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Okina (January) from the series Twelve Months of Noh Tanzaku

Kamo from the album Nō Sugata
 

 Japanese Color Woodblock Print

Okina (January)

from the series Twelve Months of Noh Tanzaku

by Matsuno Sōfū, 1950-early 1960s


Nōga taikan, Semimaru


IHL Cat. #2403

About This Print and Twelve Months of Noh Tanzaku


Depicted in this tanzaku1 format print is the ritual dance Okina performed on January 4.

"Okina is the oldest and most sacred piece in the Noh repertoire, but unlike other pieces, Okina is more like a set of dances than a full play. The piece prays for good harvest and longevity, and it is based on the rituals of traditional Japanese ceremonies. It is even said that the principle actors of Okina are possessed by the presence of a god throughout the duration of the performance."2

For other prints in this collection depicting Okina see Nōgaku hyakuban, OkinaNoh Play Okina (Kanze-ke)Illustration of Townspeople Watching Noh Play “Okina” in Edo Castle from the series Flower of Edo in the Past and Crane and autumn grasses, peddler, Okina and autumn moon along the Sumida from the series Ryūsai manga and Okina (January) from the series Twelve Months of Noh Pictures.

Twelve Months of Noh Tanzaku

From an undated set of twelve prints depicting twelve Noh plays, one play for each month, published by Unsōdō Publishing.  This set likely preceded the set of prints with a similar name Twelve Months of Noh Pictures designed by Matsuno Sōfū (1899-1963) and his son Matsuno Hideyo (1936-2002). The print set, as stated in its title, was designed in the tanzaku format, a long and narrow pillar format originally used for poem cards and offerings. Each print presents the main character in a noh play in a truncated profile, allowing the viewer to complete the picture for each well known play.

In this set, reference image shown below, each print is mounted on a stiff board, the verso of which contains the prints title. The colophon for the set is shown below.


松野奏風画伯筆 能短冊十二月 版画
Twelve Months of Noh Tanzaku by Matsuno Sofu, Woodblock Prints 


一月 翁; 二月 羽衣; 三月 熊野; 四月 草子洗小町; 五月 杜若; 六月 雲雀山; 七月 班女; 八月 三井寺;九月 松風; 十月 花筐; 十一月 葛城; 十二月 猩々
January Okina; February Hagoromo; March Yuya; April Sōshi Arai Komachi; May Kakitsubata; June Hibariyama; July Hanjo; August Miidera; September Matsukaze; October Hanagatami; November Kazuraki; December Shōjō

美術書出版
株式会社 芸艸堂
京都市京区寺町二条南
東京都文京区湯島一目 3-6
Art Book Publishing
Unsōdō Public Company
Kyoto City address
Tokyo address


The Play - Okina

Source: A Guide to No, P.G. O'Neill, Hinoki Shoten, 1929, p.132-133.

All schools

Characters:

Kanze and Hōshō schools: Bearer of the mask (kyōgen role); Okina, Senzai, Sambasō (kyōgen role)

Komparu, Kongō and Kita schools: Senzai, bearer of the mask (kyōgen role); Okina; Sambasō (kyōgen role)

Okina is a piece quite distinct in character from any other Nō play.  Consisting of little more than a group of dances which are said to have been in existence in the tenth century, its history is certainly much older than that of any other Nō.  Throughout its history it has had a religious significance which still exists today.  With words and dances designed to win the help of the gods in obtaining peace and prosperity in the land and long life for its people, Okina is performed only at times of special celebration or commemoration.  When it is given, it is always performed first and the part of Okina is usually played the iemoto, the head of the school.  Before the players come on to the stage a ceremony of purification is performed in the dressing-room from which women are strictly excluded.  The performance consists of four main parts:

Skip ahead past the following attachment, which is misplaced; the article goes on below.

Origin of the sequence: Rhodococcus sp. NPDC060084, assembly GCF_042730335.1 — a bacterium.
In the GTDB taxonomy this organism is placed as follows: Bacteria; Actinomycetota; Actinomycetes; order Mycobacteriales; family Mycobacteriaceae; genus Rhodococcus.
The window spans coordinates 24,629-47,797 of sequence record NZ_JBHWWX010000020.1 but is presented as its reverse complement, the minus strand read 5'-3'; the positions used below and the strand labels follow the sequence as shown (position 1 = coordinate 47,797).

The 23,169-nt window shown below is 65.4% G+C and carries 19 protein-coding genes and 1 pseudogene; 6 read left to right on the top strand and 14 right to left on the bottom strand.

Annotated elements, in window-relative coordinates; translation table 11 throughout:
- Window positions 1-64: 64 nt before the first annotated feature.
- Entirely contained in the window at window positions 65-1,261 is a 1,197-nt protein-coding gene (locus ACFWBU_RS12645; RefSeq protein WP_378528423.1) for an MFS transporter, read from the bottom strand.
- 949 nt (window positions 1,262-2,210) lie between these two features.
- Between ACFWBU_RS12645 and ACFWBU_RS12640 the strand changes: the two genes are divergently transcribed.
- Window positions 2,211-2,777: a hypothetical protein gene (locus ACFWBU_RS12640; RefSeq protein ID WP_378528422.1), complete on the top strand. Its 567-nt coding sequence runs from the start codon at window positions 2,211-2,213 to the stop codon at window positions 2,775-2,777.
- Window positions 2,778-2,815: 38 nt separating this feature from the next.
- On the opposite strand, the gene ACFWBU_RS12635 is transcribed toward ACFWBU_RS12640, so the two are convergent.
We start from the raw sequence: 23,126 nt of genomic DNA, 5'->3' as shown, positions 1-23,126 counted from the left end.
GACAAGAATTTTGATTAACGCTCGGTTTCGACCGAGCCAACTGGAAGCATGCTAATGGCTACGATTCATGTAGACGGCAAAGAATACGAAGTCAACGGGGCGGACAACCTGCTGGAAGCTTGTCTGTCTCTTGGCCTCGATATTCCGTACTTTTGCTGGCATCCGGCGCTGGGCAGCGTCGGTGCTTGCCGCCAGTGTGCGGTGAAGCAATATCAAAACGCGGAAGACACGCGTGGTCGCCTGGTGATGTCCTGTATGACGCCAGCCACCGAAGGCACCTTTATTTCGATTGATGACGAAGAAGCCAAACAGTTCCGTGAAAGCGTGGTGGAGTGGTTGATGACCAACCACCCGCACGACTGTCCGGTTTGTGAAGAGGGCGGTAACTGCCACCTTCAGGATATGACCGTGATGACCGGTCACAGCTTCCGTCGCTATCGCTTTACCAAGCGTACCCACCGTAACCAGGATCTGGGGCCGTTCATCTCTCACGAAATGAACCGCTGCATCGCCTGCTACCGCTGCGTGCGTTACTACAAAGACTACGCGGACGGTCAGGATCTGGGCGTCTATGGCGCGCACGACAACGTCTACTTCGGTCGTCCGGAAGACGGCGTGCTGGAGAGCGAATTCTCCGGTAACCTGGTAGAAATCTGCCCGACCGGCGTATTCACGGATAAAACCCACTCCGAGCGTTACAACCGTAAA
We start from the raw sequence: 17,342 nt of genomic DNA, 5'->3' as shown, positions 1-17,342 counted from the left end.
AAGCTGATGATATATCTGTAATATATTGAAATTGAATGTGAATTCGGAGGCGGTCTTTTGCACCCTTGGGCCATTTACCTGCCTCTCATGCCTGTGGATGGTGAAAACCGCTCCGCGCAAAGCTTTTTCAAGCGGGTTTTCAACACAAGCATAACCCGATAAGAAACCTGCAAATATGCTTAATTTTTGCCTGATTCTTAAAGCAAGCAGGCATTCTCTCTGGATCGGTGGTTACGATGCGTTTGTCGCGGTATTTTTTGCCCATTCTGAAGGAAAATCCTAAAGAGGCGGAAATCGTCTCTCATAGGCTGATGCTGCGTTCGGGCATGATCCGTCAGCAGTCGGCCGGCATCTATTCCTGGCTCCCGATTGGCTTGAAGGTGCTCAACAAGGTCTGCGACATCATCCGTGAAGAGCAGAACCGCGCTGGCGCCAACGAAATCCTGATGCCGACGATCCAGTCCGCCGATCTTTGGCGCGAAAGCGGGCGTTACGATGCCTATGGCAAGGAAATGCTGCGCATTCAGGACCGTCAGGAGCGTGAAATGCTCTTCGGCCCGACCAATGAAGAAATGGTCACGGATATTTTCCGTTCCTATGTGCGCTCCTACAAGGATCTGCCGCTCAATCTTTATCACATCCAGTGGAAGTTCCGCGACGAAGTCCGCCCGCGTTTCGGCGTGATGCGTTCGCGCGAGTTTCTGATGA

1. Sung part by Okina and chorus
2. Dance by Senzai
3. Dance by Okina
4. Dance by Sambasō - First part, unmasked; Second part, with mask and bells.


1 Small vertical poem cards, approximately 36cm long x 6cm wide that may be decorated with colored designs, sprinkled with cut gold, silver or mica or covered with silk. The origins of this form may be connected to small slips of paper used for divining in ancient times. Another possible origin of tanzaku comes from the Heian period, when small rectangular pieces of paper, on which one poem was written, were used for poetry anthologies. The earliest extant examples from the 14c are of waka 和歌 poems on tanzaku white with no decoration. It was during the Muromachi period that tanzaku became highly decorated with cloud patterns overlaid with cut pieces of gold and silver. [source: Japanese Architecture and Art Net Users System.]
2 Scripps College Ruth Chandler Williamson Gallery website http://web-kiosk.scrippscollege.edu/Obj20745?sid=171248&x=15207311

Print Details

 IHL Catalog #2403
 Title
 Okina (January) 翁 (一月)
title printed verso
 Series/Album Twelve Months of Noh Tanzaku
 能短冊十二月 Noh tanzaku jūnikagetsu
 Artist 
 Matsuno Sōfū (1899-1963)
 Signature 
奏風 
Sōfū
 Seal 奏 
 Date unknown, but likely 1950-early 1960s
 Edition unknown
 Publisher
 Unsōdō Publishing 芸艸堂 版
 Carver
 unknown
 Printer
 unknown
 Impression excellent
 Colors good
 Condition fair - extensive foxing
 Genre nishiki-e; Nōgaku zue [Noh play picture]
 Miscellaneous  
 Format tanzaku
 H x W Paper 14 1/4 x 2 7/8 in. (36.2 x 7.3 cm)
 Collections This Print 
 Reference Literature 
last revision:
12/7/2020 created

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